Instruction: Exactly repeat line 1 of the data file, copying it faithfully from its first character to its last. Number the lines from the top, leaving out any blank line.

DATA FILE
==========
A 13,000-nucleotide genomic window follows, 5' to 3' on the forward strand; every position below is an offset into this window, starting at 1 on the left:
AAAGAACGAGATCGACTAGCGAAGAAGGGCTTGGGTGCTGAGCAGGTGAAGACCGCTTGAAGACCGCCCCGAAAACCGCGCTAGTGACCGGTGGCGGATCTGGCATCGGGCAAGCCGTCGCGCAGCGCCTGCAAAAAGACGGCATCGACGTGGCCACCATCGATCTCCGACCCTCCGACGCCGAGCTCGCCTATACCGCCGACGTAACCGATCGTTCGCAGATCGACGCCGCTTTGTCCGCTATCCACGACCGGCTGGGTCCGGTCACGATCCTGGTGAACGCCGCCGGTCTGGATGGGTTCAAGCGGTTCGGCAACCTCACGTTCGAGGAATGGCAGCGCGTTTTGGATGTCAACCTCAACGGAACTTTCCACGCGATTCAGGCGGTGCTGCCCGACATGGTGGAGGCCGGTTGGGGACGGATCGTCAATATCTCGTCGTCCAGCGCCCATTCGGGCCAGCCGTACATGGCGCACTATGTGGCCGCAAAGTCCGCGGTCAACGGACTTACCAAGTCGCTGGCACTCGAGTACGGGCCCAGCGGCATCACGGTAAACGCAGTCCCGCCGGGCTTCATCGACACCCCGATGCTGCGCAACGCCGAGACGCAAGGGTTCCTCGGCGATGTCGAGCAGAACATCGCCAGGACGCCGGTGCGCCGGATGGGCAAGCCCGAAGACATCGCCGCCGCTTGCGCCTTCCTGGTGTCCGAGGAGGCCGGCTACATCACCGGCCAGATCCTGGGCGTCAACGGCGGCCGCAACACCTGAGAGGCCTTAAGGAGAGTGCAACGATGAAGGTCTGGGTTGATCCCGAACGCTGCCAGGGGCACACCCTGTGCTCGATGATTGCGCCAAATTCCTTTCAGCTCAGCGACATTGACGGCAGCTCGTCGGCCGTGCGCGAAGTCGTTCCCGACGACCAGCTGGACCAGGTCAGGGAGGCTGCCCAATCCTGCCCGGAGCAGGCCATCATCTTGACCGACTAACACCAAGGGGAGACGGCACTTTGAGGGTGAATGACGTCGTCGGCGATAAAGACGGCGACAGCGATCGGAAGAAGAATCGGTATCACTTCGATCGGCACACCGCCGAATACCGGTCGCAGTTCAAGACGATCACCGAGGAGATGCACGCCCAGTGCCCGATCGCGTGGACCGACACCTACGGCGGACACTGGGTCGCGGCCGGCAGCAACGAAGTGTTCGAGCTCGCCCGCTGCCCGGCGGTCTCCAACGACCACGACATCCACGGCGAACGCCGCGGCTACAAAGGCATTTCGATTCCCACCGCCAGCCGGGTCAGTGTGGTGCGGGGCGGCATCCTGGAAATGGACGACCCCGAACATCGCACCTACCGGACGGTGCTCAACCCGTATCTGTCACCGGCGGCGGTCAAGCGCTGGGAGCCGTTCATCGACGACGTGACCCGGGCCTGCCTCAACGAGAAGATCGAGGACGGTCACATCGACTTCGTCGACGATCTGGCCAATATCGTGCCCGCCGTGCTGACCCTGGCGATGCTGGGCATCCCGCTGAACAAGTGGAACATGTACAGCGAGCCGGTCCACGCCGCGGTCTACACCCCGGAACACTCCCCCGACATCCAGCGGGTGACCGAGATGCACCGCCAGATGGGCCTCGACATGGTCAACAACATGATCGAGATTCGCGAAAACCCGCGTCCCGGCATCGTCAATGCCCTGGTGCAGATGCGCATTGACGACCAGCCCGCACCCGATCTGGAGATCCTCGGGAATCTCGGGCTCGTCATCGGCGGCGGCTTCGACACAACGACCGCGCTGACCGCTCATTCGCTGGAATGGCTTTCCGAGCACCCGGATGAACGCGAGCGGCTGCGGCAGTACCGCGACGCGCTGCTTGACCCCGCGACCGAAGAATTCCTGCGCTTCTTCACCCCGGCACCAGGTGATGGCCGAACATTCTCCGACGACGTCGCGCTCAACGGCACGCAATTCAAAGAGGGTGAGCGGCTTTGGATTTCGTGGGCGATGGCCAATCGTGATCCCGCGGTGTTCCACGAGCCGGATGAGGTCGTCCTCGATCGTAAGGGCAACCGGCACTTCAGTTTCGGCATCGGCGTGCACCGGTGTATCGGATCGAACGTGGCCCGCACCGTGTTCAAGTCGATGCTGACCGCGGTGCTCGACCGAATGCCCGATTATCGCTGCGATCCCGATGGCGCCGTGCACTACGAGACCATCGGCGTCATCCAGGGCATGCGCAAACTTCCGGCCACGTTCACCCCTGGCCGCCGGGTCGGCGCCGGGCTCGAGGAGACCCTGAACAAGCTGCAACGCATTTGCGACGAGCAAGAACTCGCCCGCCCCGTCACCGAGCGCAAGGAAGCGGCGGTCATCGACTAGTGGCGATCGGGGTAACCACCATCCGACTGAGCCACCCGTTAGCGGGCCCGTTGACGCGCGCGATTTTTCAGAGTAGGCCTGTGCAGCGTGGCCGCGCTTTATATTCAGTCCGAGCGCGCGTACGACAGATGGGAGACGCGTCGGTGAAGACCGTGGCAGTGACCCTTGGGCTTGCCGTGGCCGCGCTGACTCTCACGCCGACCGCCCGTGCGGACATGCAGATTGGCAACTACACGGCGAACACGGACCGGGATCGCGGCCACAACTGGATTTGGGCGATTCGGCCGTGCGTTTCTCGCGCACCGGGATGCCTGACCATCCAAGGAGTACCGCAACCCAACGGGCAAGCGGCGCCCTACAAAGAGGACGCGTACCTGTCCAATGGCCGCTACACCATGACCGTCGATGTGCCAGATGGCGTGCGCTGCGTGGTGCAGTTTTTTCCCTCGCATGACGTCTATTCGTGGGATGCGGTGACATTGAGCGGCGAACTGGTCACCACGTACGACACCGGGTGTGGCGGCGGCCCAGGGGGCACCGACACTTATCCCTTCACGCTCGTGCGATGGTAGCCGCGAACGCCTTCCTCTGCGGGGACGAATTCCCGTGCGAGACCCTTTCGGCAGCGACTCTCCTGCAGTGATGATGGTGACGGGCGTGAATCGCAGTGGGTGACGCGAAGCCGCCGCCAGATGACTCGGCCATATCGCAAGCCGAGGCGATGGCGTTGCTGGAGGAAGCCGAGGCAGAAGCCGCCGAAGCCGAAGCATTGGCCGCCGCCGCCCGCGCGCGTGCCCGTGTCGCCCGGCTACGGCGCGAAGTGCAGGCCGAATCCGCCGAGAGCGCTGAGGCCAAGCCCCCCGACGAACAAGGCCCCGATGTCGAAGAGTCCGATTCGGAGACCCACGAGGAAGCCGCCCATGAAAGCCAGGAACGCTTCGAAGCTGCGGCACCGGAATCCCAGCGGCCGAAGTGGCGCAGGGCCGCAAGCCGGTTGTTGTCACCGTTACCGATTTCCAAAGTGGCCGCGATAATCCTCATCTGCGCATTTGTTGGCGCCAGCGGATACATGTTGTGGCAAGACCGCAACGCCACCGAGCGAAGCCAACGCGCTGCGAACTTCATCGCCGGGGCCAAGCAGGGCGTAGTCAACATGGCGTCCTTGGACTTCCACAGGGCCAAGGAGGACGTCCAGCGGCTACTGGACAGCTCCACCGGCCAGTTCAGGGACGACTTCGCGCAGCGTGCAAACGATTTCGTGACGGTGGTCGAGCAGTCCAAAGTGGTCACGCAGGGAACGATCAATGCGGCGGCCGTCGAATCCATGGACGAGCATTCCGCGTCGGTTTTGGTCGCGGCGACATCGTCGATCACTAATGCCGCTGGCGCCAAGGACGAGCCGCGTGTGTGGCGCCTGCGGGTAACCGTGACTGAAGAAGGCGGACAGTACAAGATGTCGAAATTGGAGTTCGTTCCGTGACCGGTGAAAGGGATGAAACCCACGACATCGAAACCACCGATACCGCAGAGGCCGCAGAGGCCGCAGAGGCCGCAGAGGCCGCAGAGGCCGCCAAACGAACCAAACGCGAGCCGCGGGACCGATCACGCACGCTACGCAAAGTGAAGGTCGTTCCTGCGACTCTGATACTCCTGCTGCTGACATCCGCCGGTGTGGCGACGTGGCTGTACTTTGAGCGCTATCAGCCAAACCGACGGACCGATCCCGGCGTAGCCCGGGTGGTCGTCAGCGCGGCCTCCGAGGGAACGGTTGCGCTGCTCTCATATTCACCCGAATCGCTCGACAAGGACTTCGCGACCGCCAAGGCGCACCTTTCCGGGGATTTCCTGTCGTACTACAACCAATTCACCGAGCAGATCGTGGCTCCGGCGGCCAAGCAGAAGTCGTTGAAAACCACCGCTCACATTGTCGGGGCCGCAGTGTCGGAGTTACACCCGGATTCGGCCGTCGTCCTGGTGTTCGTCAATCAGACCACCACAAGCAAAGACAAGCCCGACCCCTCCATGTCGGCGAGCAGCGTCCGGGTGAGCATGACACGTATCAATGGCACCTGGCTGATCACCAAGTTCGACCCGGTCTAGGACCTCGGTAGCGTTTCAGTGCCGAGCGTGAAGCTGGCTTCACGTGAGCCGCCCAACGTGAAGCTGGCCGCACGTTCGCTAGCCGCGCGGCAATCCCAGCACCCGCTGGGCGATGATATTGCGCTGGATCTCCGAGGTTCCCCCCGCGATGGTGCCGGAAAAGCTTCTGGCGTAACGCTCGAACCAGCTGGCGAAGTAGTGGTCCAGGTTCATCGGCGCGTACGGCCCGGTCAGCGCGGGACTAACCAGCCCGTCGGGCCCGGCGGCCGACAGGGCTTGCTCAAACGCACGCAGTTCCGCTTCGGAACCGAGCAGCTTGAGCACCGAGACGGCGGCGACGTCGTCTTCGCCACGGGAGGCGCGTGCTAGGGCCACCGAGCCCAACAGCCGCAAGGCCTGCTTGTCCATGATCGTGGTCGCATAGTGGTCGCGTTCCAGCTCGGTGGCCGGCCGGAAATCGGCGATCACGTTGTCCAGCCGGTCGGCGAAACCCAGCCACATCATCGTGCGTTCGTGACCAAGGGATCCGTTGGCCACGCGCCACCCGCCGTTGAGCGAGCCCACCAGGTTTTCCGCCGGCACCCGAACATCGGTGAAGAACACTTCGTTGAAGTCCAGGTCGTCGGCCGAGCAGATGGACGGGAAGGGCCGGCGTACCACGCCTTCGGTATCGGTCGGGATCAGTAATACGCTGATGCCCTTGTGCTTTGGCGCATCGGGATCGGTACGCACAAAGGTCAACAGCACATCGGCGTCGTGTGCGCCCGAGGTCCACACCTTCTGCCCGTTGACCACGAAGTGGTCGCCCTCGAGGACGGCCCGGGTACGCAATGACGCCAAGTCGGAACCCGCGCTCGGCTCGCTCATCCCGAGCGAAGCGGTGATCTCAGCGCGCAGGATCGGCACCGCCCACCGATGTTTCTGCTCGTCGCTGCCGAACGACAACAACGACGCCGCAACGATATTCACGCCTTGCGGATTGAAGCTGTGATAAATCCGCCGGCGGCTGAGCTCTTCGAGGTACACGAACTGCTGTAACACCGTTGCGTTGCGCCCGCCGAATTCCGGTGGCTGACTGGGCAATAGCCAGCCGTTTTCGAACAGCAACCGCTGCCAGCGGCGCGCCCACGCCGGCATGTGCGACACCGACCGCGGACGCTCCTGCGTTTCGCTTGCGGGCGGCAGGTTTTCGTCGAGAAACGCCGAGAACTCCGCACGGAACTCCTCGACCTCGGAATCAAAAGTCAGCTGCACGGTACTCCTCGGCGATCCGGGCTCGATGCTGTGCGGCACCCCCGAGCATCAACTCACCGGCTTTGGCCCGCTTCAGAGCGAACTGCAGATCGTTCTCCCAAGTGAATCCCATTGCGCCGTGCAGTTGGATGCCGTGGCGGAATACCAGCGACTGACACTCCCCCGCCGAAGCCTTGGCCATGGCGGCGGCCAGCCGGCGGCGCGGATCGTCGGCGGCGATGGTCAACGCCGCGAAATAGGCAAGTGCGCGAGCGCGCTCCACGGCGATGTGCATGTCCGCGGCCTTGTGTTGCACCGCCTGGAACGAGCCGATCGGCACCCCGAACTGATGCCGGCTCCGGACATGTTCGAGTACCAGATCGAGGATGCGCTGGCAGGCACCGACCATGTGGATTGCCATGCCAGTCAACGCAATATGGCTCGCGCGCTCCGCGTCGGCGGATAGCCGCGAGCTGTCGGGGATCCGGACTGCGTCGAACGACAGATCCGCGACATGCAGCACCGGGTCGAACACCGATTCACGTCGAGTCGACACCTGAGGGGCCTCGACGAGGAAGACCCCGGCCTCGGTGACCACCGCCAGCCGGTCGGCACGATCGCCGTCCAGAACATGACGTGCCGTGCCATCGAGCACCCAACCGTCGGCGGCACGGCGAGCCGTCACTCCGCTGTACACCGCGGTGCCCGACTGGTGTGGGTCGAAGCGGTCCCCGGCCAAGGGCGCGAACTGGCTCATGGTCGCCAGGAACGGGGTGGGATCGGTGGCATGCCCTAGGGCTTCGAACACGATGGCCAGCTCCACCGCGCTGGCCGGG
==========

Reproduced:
A 13,000-nucleotide genomic window follows, 5' to 3' on the forward strand; every position below is an offset into this window, starting at 1 on the left: